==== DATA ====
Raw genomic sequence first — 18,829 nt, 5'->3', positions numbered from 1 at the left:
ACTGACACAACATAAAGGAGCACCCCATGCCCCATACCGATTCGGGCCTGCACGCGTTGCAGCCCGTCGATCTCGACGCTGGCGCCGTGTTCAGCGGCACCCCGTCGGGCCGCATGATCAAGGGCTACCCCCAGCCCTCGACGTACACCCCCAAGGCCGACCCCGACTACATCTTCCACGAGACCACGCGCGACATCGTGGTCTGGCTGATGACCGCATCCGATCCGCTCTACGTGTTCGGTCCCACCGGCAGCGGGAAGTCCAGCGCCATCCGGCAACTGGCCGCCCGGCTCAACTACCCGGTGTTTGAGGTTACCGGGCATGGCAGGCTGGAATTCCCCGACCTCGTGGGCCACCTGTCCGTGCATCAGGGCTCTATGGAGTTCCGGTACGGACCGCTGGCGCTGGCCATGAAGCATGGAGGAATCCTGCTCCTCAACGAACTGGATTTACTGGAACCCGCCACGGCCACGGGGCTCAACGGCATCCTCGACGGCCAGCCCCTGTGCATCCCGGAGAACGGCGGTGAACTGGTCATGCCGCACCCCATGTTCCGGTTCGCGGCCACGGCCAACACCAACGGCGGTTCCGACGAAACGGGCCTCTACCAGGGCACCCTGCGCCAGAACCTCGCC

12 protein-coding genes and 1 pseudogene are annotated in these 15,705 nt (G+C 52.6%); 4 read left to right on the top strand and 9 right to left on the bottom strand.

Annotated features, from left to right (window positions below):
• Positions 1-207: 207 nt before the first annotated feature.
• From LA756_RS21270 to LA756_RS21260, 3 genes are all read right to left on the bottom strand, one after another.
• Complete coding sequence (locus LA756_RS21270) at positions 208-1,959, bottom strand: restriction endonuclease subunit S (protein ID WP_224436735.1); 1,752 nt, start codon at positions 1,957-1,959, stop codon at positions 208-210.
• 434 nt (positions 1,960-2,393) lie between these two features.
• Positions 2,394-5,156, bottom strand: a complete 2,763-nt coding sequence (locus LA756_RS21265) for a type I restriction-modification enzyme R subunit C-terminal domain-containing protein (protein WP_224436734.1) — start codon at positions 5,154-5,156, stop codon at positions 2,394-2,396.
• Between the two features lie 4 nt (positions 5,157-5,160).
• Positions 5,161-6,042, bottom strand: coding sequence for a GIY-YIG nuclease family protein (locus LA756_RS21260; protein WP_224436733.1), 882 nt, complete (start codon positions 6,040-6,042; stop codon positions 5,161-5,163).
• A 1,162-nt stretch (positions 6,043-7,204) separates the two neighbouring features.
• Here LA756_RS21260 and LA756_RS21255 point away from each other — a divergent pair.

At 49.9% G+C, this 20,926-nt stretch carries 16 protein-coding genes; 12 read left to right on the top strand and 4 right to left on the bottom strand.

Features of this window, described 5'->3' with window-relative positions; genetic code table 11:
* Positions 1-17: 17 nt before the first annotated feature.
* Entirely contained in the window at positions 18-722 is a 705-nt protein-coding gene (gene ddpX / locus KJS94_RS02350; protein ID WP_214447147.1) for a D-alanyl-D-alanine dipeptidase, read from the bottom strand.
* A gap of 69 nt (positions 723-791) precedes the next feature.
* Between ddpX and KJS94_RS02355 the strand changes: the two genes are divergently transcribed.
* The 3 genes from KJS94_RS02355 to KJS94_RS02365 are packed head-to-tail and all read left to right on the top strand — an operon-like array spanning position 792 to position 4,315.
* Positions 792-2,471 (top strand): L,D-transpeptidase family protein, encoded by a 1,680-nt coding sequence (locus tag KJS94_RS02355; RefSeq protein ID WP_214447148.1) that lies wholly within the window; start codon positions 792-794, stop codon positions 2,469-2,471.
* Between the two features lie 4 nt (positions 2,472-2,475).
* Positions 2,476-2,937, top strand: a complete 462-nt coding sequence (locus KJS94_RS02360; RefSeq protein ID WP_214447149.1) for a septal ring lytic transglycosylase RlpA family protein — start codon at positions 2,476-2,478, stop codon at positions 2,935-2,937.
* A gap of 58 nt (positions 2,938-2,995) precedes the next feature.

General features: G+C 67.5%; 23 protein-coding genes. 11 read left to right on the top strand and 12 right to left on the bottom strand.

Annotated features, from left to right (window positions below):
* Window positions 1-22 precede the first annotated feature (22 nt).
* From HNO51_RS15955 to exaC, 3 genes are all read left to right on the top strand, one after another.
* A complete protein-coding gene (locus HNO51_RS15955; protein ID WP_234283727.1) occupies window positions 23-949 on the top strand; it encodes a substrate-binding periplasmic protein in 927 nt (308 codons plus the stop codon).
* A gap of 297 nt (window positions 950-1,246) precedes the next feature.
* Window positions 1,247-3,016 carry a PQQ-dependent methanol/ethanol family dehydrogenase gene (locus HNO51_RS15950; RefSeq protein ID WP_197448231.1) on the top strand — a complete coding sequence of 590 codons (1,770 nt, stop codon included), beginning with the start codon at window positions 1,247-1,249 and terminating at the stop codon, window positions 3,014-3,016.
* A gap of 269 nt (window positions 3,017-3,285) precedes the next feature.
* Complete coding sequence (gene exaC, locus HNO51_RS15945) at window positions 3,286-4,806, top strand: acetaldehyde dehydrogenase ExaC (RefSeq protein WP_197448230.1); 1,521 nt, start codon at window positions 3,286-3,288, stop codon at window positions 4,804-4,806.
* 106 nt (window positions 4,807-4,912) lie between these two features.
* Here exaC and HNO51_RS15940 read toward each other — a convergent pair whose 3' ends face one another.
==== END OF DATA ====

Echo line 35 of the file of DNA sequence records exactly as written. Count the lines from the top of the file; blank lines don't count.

* Here exaC and HNO51_RS15940 read toward each other — a convergent pair whose 3' ends face one another.